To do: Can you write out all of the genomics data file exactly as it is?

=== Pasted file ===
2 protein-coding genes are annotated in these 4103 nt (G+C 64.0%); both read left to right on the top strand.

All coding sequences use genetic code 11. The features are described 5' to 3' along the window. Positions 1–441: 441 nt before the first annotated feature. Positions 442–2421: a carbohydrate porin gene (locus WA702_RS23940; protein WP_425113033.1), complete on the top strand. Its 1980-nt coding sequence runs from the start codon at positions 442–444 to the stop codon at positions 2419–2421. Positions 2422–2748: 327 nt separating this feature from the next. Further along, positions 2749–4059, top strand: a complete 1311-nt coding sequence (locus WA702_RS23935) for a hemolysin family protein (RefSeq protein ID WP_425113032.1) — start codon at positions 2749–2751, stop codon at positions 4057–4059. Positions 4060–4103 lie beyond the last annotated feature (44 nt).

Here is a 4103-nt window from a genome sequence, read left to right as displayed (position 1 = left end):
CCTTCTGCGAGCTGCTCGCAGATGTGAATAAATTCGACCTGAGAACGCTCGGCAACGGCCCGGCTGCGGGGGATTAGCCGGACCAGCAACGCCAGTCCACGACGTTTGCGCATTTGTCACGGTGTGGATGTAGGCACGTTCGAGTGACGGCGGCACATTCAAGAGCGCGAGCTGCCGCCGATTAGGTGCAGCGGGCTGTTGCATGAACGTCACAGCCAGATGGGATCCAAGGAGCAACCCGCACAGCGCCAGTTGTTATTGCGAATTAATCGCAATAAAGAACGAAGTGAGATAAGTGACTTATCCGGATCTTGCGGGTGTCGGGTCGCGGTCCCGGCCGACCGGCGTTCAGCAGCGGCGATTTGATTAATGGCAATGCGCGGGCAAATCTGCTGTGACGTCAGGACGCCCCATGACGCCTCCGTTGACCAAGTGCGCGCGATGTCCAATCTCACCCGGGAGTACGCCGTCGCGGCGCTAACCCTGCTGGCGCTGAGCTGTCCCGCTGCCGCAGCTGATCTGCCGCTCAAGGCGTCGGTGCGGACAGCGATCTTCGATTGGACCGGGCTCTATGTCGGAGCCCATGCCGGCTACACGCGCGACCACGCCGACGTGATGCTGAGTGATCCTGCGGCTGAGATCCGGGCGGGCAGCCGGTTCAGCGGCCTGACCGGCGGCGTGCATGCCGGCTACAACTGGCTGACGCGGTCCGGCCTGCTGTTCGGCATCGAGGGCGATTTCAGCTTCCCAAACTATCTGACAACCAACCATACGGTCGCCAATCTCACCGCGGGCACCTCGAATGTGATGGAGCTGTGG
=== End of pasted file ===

2 protein-coding genes are annotated in these 4103 nt (G+C 64.0%); both read left to right on the top strand.

All coding sequences use genetic code 11. The features are described 5' to 3' along the window. Positions 1–441: 441 nt before the first annotated feature. Positions 442–2421: a carbohydrate porin gene (locus WA702_RS23940; protein WP_425113033.1), complete on the top strand. Its 1980-nt coding sequence runs from the start codon at positions 442–444 to the stop codon at positions 2419–2421. Positions 2422–2748: 327 nt separating this feature from the next. Further along, positions 2749–4059, top strand: a complete 1311-nt coding sequence (locus WA702_RS23935) for a hemolysin family protein (RefSeq protein ID WP_425113032.1) — start codon at positions 2749–2751, stop codon at positions 4057–4059. Positions 4060–4103 lie beyond the last annotated feature (44 nt).

Here is a 4103-nt window from a genome sequence, read left to right as displayed (position 1 = left end):
CCTTCTGCGAGCTGCTCGCAGATGTGAATAAATTCGACCTGAGAACGCTCGGCAACGGCCCGGCTGCGGGGGATTAGCCGGACCAGCAACGCCAGTCCACGACGTTTGCGCATTTGTCACGGTGTGGATGTAGGCACGTTCGAGTGACGGCGGCACATTCAAGAGCGCGAGCTGCCGCCGATTAGGTGCAGCGGGCTGTTGCATGAACGTCACAGCCAGATGGGATCCAAGGAGCAACCCGCACAGCGCCAGTTGTTATTGCGAATTAATCGCAATAAAGAACGAAGTGAGATAAGTGACTTATCCGGATCTTGCGGGTGTCGGGTCGCGGTCCCGGCCGACCGGCGTTCAGCAGCGGCGATTTGATTAATGGCAATGCGCGGGCAAATCTGCTGTGACGTCAGGACGCCCCATGACGCCTCCGTTGACCAAGTGCGCGCGATGTCCAATCTCACCCGGGAGTACGCCGTCGCGGCGCTAACCCTGCTGGCGCTGAGCTGTCCCGCTGCCGCAGCTGATCTGCCGCTCAAGGCGTCGGTGCGGACAGCGATCTTCGATTGGACCGGGCTCTATGTCGGAGCCCATGCCGGCTACACGCGCGACCACGCCGACGTGATGCTGAGTGATCCTGCGGCTGAGATCCGGGCGGGCAGCCGGTTCAGCGGCCTGACCGGCGGCGTGCATGCCGGCTACAACTGGCTGACGCGGTCCGGCCTGCTGTTCGGCATCGAGGGCGATTTCAGCTTCCCAAACTATCTGACAACCAACCATACGGTCGCCAATCTCACCGCGGGCACCTCGAATGTGATGGAGCTGTGG